(red wines and food)
Cabernet Sauvignon (can be medium-bodied too)
Merlot (can be medium-bodied too)
Zinfandel (can be medium-bodied too)
Syrah/Shiraz (can be medium-bodied too)

Wild Game

Remember, this should not be stressful, but fun.  Try everything and especially try new varietals, you just might be surprised what you find!

Post a Comment


  1. HoneyB 1

    My new goal is to have Grumpy and I start pairing wine with food and try it out. We are far from being wine connoisseurs but with your help – will at least have a little bit of knowledge of what to do! I’m on my way to the store today to buy a few bottles and get started with some of your suggestions!

  2. Barbie with a T 2

    Thank you, Thank you, and Congratulations on the success of your scallop recipe! That recipe is one of the best I have ever tried. You are really considering your readers when you provide us with such interesting links and blogs out there, too. Anything wine and food is appreciated.

  3. Thanks for the tips!
    I am never sure how to act like I know what I’m doing. Now I can at least fake it! (with a gracious smile)

  4. Chou 4

    Congratulations on hosting a successful contest AND on the loving homage. So fun.

  5. Leslie 5

    Congrats to Cathy!

  6. Erinn 6

    I love that I can turn to your blog for a bit of wine knowledge! It’s clear you love the stuff and sharing it with all of us.
    Merci and Salut!

  7. Great contest Cathy! I’m off to watch the video and check out the other pairings!

  8. Congrats to Cathy…the brownies sound delicious!!!

    Wow you really are getting some love, and why not…you are all sorts of awesome! Thanks for the tips…they are very much needed in my little spot on this world.

  9. Barbie with a T 9

    Thanks for the link to Michael’s website and the video. Frankly, I found it easier to follow your photos and instructions than the video. Your presentation is like having a recipe book right in front of me where I can check the ingredients a dozen times and follow each step and picture as I prepare the dish. Keep those food and wine parings coming!

  10. Barbie with a T 10

    I meant to say “wine pairings”.

  11. Yum! Now I want to go eat.

  12. OH I would so watch a TV cooking show starring The Noble Pig author Cathy, and her weird wonderful world! :o)

  13. Good info! I’ve just recently decided to like wine, so this was very helpful to me.

  14. Hey! I know the winner of the pairing – woohoo – guess we’ll have to celebrate when all the girls of WMDA get together – haha

    The video was fun to watch :-D

    In the list of wine pairing suggestions, I don’t see Chianti on the list. That’s my favorite … what the heck am I “supposed” to pair it with (because we both know I pair it with things I probably shouldn’t ;-)).

  15. Mike 15

    Sorry I’d missed the contest–those are some great results though. Also, seeing your recipe being made by others is awesome and the best form of recognition. I know I still get tickled pink over it.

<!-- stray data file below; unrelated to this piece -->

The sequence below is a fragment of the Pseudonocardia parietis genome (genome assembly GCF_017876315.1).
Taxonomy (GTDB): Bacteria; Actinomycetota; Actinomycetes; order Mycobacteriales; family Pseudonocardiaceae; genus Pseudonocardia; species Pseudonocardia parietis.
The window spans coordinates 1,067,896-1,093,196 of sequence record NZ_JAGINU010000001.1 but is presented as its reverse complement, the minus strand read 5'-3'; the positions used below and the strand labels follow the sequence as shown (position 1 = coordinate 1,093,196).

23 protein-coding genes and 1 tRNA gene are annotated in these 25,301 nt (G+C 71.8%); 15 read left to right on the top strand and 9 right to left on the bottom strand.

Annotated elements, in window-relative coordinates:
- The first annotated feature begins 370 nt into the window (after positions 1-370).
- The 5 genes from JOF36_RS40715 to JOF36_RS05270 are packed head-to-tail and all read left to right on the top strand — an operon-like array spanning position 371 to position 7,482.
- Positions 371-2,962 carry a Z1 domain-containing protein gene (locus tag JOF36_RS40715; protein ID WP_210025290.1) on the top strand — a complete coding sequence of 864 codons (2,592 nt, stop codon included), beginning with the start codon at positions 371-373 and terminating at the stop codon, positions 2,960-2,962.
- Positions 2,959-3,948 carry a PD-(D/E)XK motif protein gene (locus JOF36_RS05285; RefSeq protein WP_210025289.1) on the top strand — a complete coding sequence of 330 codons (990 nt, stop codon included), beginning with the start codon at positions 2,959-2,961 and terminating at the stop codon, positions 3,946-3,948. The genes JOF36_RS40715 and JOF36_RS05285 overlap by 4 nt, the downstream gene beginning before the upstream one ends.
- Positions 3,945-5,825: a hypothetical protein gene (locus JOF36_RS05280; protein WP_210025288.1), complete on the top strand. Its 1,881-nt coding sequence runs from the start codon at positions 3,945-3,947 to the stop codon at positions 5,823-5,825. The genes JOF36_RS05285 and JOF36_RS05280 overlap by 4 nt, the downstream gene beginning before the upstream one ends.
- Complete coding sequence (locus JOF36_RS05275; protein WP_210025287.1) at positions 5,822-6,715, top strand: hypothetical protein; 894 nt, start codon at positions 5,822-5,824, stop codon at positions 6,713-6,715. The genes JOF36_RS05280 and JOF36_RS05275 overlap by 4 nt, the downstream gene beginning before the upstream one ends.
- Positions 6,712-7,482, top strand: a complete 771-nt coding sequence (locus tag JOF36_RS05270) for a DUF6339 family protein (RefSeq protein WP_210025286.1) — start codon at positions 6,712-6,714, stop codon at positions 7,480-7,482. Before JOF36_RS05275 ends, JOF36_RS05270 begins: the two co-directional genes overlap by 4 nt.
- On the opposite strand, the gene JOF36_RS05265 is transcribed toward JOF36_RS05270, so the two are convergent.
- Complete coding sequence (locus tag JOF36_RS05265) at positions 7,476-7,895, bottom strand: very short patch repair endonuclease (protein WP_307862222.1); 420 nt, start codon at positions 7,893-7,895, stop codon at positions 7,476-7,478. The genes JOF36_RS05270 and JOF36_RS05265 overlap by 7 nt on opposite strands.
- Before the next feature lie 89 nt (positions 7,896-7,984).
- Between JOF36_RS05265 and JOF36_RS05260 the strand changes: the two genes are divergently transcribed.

One thing I thought I’d chime in on the wine discussion: a really tricky one to pair with (for me at least) is a strongly flavored Indian curry-centric dish. Much to my surprise, white wines, such as a riesling or a sauvignon blanc seem to go best with those, but it seems to go against what I would expect since the curry might be full bodied, tomato-based, spicy, loud, etc. Either my palette is off or I just don’t fully understand it *shrugs*

  16. Cathy 16

    Hey Mike-

    I always say, stick with what you like, that will always be the best pairing.

    However, I would give Viognier a try with the curry.  It is a full-bodied white and I think you might be surprised about how well the flavors of the curry and this wine will play off each other.

  17. Hi Everyone –
    Thanks so much – I must say it was a great combo – The story behind this is that My Hubby a Sergeant Major in the Marine and he and a groupe of guys have a yearly reunion with the guys who he went to Iraq with and they celebrate yearly they went in together and came out together – (They were the first wave in back when this started) So this year we decided to host this special night and after dinner when it was dessert time the “Bridlewood” was selected to be it’s perfect match and it really was – The bottle was gone very quickly and even Hubby a NON port fan loved every sip and bite!!

    Thanks again everyone – Cheers Cathy

  18. Those are great tips–thank you!! I will definitely check out those banana brownies! And congrats on the scallop video!!

  19. Those are great tips, even for the wine-blind like me. I’ll have to print these out so the next time I’m entertaining I don’t look like a moron!

  20. Cathy! Great overview of what foods go with what wines. This is an outstanding quick reference for those looking to find something that will best compliment their dish. Bravo on making it so easy!

    PS- The scallops were the BOMB! Thanks for the kind words and for allowing me to use your recipe and pictures!

  21. Leah Q 21

    Congrats Cathy – the winner of the food & wine pairing, and Congrats to you Cathy, The Noble Pig for your growing success, on the love that you feel along with your latest post.

    As I read your guides in paring wine with food, I learned a lot, I will later copy and paste to print out for future reference – you truly pointed out a few things that I did not know at all about food pairing with wine…. many thanks to you good pal.